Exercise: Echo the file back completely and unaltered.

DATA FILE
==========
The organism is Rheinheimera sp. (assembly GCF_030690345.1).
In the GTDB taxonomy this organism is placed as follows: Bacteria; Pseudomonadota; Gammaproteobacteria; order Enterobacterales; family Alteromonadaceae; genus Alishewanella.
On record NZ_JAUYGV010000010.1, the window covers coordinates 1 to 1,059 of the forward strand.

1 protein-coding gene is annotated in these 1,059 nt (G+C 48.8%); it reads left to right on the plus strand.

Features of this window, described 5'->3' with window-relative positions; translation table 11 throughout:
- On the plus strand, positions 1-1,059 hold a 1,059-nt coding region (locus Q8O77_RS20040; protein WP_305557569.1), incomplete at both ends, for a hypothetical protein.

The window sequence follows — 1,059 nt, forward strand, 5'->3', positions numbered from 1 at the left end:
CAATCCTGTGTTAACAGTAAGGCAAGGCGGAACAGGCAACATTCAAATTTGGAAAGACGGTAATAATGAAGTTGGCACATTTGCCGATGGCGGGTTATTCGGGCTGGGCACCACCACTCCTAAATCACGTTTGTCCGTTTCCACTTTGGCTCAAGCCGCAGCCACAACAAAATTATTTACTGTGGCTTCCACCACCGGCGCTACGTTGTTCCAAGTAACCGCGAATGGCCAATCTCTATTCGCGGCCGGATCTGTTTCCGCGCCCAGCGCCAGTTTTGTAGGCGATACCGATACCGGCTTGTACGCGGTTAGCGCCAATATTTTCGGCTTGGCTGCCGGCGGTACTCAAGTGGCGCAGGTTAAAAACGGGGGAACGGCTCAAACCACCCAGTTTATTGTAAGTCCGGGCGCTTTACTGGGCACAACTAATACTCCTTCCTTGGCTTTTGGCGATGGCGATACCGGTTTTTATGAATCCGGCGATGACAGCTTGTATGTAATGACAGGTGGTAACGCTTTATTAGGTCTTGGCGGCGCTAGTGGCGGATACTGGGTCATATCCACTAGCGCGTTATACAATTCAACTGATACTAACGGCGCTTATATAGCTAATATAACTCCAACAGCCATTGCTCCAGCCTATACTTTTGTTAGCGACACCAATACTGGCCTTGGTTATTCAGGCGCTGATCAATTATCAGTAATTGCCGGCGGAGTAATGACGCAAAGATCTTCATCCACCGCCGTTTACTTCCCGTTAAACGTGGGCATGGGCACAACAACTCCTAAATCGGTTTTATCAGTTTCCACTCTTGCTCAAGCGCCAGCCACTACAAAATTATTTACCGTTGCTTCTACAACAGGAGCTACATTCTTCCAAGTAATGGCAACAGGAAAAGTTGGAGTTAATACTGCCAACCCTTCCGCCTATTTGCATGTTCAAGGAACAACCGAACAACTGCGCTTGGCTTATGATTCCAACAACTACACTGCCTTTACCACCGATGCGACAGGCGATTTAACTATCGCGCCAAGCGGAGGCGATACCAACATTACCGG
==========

The organism is Rheinheimera sp. (assembly GCF_030690345.1).
In the GTDB taxonomy this organism is placed as follows: Bacteria; Pseudomonadota; Gammaproteobacteria; order Enterobacterales; family Alteromonadaceae; genus Alishewanella.
On record NZ_JAUYGV010000010.1, the window covers coordinates 1 to 1,059 of the forward strand.

1 protein-coding gene is annotated in these 1,059 nt (G+C 48.8%); it reads left to right on the plus strand.

Features of this window, described 5'->3' with window-relative positions; translation table 11 throughout:
- On the plus strand, positions 1-1,059 hold a 1,059-nt coding region (locus Q8O77_RS20040; protein WP_305557569.1), incomplete at both ends, for a hypothetical protein.

The window sequence follows — 1,059 nt, forward strand, 5'->3', positions numbered from 1 at the left end:
CAATCCTGTGTTAACAGTAAGGCAAGGCGGAACAGGCAACATTCAAATTTGGAAAGACGGTAATAATGAAGTTGGCACATTTGCCGATGGCGGGTTATTCGGGCTGGGCACCACCACTCCTAAATCACGTTTGTCCGTTTCCACTTTGGCTCAAGCCGCAGCCACAACAAAATTATTTACTGTGGCTTCCACCACCGGCGCTACGTTGTTCCAAGTAACCGCGAATGGCCAATCTCTATTCGCGGCCGGATCTGTTTCCGCGCCCAGCGCCAGTTTTGTAGGCGATACCGATACCGGCTTGTACGCGGTTAGCGCCAATATTTTCGGCTTGGCTGCCGGCGGTACTCAAGTGGCGCAGGTTAAAAACGGGGGAACGGCTCAAACCACCCAGTTTATTGTAAGTCCGGGCGCTTTACTGGGCACAACTAATACTCCTTCCTTGGCTTTTGGCGATGGCGATACCGGTTTTTATGAATCCGGCGATGACAGCTTGTATGTAATGACAGGTGGTAACGCTTTATTAGGTCTTGGCGGCGCTAGTGGCGGATACTGGGTCATATCCACTAGCGCGTTATACAATTCAACTGATACTAACGGCGCTTATATAGCTAATATAACTCCAACAGCCATTGCTCCAGCCTATACTTTTGTTAGCGACACCAATACTGGCCTTGGTTATTCAGGCGCTGATCAATTATCAGTAATTGCCGGCGGAGTAATGACGCAAAGATCTTCATCCACCGCCGTTTACTTCCCGTTAAACGTGGGCATGGGCACAACAACTCCTAAATCGGTTTTATCAGTTTCCACTCTTGCTCAAGCGCCAGCCACTACAAAATTATTTACCGTTGCTTCTACAACAGGAGCTACATTCTTCCAAGTAATGGCAACAGGAAAAGTTGGAGTTAATACTGCCAACCCTTCCGCCTATTTGCATGTTCAAGGAACAACCGAACAACTGCGCTTGGCTTATGATTCCAACAACTACACTGCCTTTACCACCGATGCGACAGGCGATTTAACTATCGCGCCAAGCGGAGGCGATACCAACATTACCGG